Inside the Skin of the Actor
Monday, April 1, 2013
by: Andrew Dawson

Section: Performers

The performing artist needs to develop a very high level of physical awareness in order to understand his capabilities as a performer. The finest performances are those where there appears to be no effort, where we do not ask questions, but believe in the world that has been created for us.

I became interested in theatre through dance and movement as a teenager. I studied dance in New York and theatre in London and Paris. But it has always been the physical theatre that interested me, rather than classical acting.

I first came in contact with the Feldenkrais Method® of somatic education in the 1990s while I was studying theatre in Paris with Phillip Gaulier and Monika Pagneux. During the morning sessions, Monika would teach a movement class where we would lie on our sides on the floor, and open an arm in an arch to the ceiling, (now a familiar Awareness Through Movement® lesson). It seemed like magic to me as my left side seemed to grow and transform. Monika didn’t mention Moshe at first, but I was hooked. I sensed the enormous impact the Method was going to have on my life. A couple of years later, I enrolled in a training.

During my training, I also created and toured a theatre show - a fun, high-energy version of The Three Musketeers, with only three performers playing all four Musketeers, as well as all the other characters--including chickens and horses! It was a revelation to me that whilst my two fellow performers run around the theatre and stretch to warm up, I would lie on the floor and do an Awareness Through Movement lesson. I flew through the performances with a greater presence on stage, jumping higher than I had ever before and even appearing taller, and I never even broke out in a sweat.  
"Working with actors is interesting, as they are not only looking at their own self-image but that of the characters they will portray."

Since then, I have juggled my working life between the Feldenkrais Method and theatre work. Little by little, the Method has infiltrated my thinking and influenced the type of theatre I want to make. Over the past few years, it has led me to explore the balance between science and art with Wellcome Trust in London. The result has been several projects created in collaboration with neuroscientist Professor Jonathan Cole. Together, we have melded a unique fusion of art and science through personal narrative within a dramatic form, most notable “The Articulate Hand.” This performance examines the beauty and grace of hands that are impaired in some way: from spinal cord injuries to loss of proprioception. I have presented this piece in India and at the World Science Festival in New York. I have also performed short aspects of the work in three talks at TEDMED in San Diego, including teaching the audience an Awareness Through Movement lesson for the hand.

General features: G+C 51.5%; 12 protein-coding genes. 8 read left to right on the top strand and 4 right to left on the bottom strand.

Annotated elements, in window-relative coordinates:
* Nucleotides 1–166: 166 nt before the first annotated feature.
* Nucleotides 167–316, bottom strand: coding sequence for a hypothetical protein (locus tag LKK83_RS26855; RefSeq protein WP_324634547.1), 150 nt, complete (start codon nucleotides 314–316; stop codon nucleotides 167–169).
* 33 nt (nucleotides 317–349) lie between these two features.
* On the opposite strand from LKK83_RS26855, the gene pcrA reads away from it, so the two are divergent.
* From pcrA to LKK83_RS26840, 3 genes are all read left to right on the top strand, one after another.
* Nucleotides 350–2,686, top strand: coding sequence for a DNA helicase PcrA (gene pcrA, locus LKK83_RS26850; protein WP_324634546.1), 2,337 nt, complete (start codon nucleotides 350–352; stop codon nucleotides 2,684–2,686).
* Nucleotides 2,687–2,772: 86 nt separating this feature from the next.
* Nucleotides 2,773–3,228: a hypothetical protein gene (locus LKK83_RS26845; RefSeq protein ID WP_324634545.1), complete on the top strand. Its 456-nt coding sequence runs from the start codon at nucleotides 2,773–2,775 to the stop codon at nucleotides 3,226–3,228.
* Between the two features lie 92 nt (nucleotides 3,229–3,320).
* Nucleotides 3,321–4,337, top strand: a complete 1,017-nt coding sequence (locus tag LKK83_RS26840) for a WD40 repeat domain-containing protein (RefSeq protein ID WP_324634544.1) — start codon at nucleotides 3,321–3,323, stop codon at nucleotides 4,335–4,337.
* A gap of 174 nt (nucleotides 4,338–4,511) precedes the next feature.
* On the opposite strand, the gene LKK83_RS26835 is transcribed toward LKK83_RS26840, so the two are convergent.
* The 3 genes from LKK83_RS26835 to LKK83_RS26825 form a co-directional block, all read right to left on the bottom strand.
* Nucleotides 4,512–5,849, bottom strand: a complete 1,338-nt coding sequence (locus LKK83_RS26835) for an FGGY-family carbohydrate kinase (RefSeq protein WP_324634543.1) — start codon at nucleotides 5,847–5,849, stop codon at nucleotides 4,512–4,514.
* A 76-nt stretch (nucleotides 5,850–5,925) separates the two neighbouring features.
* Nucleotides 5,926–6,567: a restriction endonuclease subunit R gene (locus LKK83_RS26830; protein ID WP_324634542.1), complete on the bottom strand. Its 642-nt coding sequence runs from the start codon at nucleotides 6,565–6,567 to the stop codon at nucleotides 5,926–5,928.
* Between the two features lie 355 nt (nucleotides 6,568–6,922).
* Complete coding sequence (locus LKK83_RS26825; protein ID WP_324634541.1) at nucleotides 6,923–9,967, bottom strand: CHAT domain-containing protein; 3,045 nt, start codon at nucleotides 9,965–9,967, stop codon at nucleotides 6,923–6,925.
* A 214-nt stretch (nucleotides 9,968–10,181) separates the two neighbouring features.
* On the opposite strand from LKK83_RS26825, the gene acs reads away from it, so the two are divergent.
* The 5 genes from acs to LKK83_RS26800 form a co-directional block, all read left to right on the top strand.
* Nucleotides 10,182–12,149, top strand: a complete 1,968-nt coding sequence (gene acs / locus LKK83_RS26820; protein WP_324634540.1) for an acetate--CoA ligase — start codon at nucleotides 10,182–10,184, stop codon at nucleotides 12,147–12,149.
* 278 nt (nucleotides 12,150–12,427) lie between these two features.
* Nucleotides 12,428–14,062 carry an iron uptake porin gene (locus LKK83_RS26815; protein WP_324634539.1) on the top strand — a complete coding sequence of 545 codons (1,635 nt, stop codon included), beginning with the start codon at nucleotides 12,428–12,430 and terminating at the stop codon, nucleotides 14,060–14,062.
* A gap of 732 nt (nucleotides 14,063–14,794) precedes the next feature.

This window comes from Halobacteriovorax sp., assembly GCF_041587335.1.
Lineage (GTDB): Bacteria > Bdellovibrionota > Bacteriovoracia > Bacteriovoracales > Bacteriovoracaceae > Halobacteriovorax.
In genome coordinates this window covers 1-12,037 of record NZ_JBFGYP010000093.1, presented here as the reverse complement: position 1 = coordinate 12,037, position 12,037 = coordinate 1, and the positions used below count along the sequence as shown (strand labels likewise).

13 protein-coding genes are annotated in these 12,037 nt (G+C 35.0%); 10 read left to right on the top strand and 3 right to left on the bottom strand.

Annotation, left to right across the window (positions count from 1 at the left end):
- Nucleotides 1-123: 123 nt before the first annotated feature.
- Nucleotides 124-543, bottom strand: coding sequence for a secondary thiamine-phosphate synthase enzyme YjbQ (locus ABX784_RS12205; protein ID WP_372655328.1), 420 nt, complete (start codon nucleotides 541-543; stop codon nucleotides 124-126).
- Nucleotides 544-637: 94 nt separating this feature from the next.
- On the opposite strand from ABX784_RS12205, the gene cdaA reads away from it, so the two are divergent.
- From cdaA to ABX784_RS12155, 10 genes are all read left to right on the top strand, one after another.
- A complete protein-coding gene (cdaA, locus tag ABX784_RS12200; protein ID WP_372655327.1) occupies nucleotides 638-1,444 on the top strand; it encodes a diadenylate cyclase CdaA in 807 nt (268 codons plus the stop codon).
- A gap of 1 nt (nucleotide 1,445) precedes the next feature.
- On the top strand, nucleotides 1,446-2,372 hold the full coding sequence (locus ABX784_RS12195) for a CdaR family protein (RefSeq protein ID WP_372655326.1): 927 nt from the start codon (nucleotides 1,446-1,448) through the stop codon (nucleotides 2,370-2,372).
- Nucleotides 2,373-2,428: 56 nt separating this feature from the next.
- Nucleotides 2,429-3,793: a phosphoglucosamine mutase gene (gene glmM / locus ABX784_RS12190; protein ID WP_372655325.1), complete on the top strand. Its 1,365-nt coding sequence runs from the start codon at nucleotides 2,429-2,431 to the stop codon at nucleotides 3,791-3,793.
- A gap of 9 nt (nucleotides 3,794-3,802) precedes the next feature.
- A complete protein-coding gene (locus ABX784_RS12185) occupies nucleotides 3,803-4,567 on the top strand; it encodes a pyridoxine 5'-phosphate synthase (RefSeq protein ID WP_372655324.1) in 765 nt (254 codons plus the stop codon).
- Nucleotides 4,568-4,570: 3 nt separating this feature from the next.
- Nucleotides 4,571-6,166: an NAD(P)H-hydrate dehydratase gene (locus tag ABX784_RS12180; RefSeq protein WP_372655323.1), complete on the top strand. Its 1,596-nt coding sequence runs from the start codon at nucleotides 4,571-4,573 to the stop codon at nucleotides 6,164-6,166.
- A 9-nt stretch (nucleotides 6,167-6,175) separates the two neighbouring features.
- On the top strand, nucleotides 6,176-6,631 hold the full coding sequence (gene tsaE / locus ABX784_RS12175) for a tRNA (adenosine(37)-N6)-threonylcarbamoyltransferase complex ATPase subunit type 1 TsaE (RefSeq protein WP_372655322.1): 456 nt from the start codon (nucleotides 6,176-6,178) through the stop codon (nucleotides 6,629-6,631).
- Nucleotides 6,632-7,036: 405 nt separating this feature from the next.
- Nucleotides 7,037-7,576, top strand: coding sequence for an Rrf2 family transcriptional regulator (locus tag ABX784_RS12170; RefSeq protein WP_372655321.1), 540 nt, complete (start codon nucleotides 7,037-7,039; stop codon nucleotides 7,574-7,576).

"The Articulate Hand" provides a bridge between the layperson and the medical profession. For the former, it provides a fascinating insight into neurology; for the latter, it puts flesh on the dry bones of theory. The work mixes live performance with interviews, recordings, old movie clips, and music. I weave a tissue of empathy between the audience and those who have lost a means of communicating in the world around them with their hands. Their loss of agency in their hands reminds us of how we take our hands for granted; the skills we have with them can so easily be lost.

As an actor, I am increasing intrigued by the way we inhabit our bodies. Working with actors is interesting, as they are not only looking at their own self-image but that of the characters they will portray. If their own image is not clear, then taking the step into someone else’s shoes is going to be tricky.

It was said of Mel Blanc (the voice of Bugs Bunny), that you could watch him in the recording studio and if one was to turn off the sound, you could tell which voice he was doing as his whole body, his whole self was that character. Such great actors are comfortable in their skins and experience no conflict between their self-image and the character they are playing. The portrayal becomes effortless and is a pleasure to witness for the audience. Working with actors through the Feldenkrais Method gives me the opportunity to help them feel that their skin fits, making them more comfortable in their process of inhabiting a character.

For the UK Feldenkrais Guild, I have made some short films promoting the Method:

Andrew’s interview on CNN

World Science Festival

The three TEDMED talks can been seen here:

Explore your own hand with this brief lesson:

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